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Films recommended by our reviewers are indicated by an *.

Angels & Demons (PG-13)

In Ron Howard's movie of Dan Brown's book, Harvard symbologist Robert Langdon (Tom Hanks) finds himself whisked to Vatican City, where a murderous, scientifically threatening, religiously confounding conspiracy is afoot. It's all trash. But blasphemy? Hell, no. — Jonathan Kiefer

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*Away We Go (R)

This intelligent and comic road film written by married literati Dave Eggers and Vendela Vida stars TV vets John Krasinski and Maya Rudolph as a young couple who are about to have a baby and don't know where they should plant roots. — Jeff Sneider

Kimball's Twin Peak

*Brüno (R)

Is Sacha Baron Cohen's Brüno — ostensibly an Austrian fashion guru and TV host — an outrageous stereotype of homosexuality? Yes, without question. But Brüno is not meant to send up homosexuality, rather bigotry. Oh, and it's outrageously funny, too. — MaryAnn Johanson

Tinseltown

Earth (G)

This documentary based on the Discovery Channel series Planet Earth follows four animal families as they migrate across the globe. — Not reviewed

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G-Force (PG)

A team of guinea pigs, specially trained as high-tech spies through a secret government program, embarks on a mission to save the planet. — Not reviewed

Carmike 10, Chapel Hills 15, Cinemark 16, Hollywood Interquest, Tinseltown

Ghosts of Girlfriends Past (PG-13)

In this spin on Charles Dickens' A Christmas Carol, a bachelor (Matthew McConaughey) is visited by the ghosts of past relationships as he tries to short-circuit his brother's wedding. — Not reviewed

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*The Hangover (R)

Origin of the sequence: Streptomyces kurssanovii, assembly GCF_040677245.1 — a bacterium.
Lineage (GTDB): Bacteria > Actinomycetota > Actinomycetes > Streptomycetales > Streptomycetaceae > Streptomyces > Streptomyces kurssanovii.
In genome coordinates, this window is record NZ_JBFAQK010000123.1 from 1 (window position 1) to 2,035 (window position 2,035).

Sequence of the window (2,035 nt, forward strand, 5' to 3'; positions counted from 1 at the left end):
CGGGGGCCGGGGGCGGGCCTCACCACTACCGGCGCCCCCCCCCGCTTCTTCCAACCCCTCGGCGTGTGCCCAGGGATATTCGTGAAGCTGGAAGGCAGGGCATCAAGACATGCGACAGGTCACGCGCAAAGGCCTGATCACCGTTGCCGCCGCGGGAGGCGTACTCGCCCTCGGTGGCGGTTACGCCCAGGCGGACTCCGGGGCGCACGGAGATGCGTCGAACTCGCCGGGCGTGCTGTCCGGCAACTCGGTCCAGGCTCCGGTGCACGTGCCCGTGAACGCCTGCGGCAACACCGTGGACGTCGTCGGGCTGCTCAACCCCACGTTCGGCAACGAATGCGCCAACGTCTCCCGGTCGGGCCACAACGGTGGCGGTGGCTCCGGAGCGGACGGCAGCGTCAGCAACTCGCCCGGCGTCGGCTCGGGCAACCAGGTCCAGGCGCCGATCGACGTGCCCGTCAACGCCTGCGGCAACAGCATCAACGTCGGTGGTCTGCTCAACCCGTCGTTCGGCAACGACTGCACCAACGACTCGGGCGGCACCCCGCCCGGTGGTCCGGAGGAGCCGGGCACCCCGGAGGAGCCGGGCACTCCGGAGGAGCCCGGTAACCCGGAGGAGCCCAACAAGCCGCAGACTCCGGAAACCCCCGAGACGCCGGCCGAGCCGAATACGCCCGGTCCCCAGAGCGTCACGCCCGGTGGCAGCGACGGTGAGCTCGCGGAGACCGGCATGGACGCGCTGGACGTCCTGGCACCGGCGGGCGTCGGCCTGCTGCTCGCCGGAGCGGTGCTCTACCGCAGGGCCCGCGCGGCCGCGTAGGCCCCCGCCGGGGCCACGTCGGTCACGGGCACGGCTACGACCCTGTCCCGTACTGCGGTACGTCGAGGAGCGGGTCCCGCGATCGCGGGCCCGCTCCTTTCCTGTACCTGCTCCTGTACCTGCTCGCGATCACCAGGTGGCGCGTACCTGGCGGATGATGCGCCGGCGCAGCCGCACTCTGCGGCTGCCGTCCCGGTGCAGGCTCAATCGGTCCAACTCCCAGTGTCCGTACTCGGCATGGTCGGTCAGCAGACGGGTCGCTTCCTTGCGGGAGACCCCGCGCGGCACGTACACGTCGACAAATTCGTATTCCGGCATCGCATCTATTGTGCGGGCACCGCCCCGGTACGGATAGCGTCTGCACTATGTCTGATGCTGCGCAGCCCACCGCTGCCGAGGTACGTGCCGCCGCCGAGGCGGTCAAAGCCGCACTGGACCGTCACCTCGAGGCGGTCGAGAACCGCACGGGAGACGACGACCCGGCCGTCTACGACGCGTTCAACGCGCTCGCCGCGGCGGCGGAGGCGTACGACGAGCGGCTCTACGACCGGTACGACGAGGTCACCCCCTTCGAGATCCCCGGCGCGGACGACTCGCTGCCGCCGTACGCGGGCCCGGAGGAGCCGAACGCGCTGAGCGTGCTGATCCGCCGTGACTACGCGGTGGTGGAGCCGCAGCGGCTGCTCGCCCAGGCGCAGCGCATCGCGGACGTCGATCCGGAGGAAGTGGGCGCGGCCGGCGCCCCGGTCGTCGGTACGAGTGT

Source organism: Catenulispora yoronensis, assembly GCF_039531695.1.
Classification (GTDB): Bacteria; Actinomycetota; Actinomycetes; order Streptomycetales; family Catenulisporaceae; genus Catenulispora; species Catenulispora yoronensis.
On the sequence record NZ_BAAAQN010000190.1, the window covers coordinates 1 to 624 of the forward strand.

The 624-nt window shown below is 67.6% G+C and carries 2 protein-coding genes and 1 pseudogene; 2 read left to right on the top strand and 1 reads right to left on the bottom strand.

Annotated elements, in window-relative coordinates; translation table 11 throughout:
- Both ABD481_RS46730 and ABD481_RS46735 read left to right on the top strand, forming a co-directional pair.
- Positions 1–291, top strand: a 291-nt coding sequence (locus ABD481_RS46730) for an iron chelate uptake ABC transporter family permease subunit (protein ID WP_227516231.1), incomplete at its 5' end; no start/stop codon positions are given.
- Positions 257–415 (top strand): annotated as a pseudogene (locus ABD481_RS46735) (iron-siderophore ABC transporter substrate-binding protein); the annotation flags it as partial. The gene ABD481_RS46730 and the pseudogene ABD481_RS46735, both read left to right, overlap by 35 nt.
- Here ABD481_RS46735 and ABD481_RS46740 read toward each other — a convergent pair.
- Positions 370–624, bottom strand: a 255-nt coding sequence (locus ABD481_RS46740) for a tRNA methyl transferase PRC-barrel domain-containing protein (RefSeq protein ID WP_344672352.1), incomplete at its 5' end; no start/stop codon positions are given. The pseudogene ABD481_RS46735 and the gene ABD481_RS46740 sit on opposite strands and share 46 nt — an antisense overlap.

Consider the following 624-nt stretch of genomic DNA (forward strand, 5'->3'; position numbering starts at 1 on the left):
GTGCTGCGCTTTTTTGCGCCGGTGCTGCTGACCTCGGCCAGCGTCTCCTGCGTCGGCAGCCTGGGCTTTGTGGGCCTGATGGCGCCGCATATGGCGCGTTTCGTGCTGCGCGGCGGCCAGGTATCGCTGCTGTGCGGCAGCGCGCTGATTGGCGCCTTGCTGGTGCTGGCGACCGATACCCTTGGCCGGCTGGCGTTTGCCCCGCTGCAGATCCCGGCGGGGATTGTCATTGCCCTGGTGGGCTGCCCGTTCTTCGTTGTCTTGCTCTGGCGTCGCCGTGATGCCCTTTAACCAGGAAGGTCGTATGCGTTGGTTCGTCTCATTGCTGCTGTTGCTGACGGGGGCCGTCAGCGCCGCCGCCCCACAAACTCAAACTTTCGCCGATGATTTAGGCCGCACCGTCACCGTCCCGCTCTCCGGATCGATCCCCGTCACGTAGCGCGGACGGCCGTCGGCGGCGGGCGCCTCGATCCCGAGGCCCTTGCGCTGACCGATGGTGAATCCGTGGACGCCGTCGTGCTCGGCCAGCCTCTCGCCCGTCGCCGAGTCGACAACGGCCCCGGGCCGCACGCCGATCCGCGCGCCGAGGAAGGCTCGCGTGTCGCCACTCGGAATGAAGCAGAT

Three groomsmen (Bradley Cooper, Ed Helms and Zach Galifianakis) get so wrecked at a Vegas bachelor party that they lose their memories and their groom (Justin Bartha). The comedy's excellence will be clear to those who can appreciate a film that makes short work of acknowledging its similarity to Three Men and a Baby. — Jonathan Kiefer

Cinemark 16, Hollywood Interquest, Tinseltown

Hannah Montana: The Movie (G)

As Miley Stewart's days start to be overtaken by alter ego Hannah Montana, Miley's father encourages her to return to her hometown to get some perspective on life. — Not reviewed

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*Harry Potter and the Half-Blood Prince (PG)

Eight years and six films into the Harry Potter movie series, it's undeniable that a lot of the pleasure comes from having watched the leads become young men and women before our eyes. Half-Blood Prince is far less dense with magical action than its predecessors, and perhaps that makes it feel mostly like a stage-setter for the finale that will be Deathly Hallows. Yet it's so rich with characterization that it scarcely matters. — Scott Renshaw

Carmike 10, Chapel Hills 15, Cinemark 16, Cinemark 16 IMAX, Hollywood Interquest, Tinseltown

The Hurt Locker (R)

Set in Baghdad in 2004, The Hurt Locker follows a fictional U.S. Army bomb squad, whose members are formally known as Explosive Ordnance Disposal technicians, and casually known as the bravest sons of bitches you can imagine. — Jonathan Kiefer

Kimball's Twin Peak, Tinseltown

I Love You, Beth Cooper (PG-13)

During a graduation speech, the geeky valedictorian professes his love for Beth Cooper, the most desirable girl in school. — Not reviewed

Chapel Hills 15

Ice Age: Dawn of the Dinosaurs (PG)

This time out, Manny the mammoth (voiced by Ray Romano) is about to be a dad, but complications ensue as Diego the tiger beings to feel left out, and Sid the sloth adopts some dinosaur eggs. Which leaves me thinking: There are a couple of things that we should let go extinct. — MaryAnn Johanson

Carmike 10, Chapel Hills 15, Cinemark 16, Hollywood Interquest, Tinseltown

Imagine That (PG)

Eddie Murphy plays a man whose career in finance is coming apart when he enters his daughter's imaginary world. Things begin to look up. — Not reviewed

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Land of the Lost (PG-13)

Will Ferrell plays Dr. Rick Marshall in this spoof of the cult classic '70s kids' show set in an alternate universe that includes dinosaurs, a monkey creature named Chaka, and the dreaded lizard-like Sleestaks. — Not reviewed

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*Monsters vs. Aliens (PG)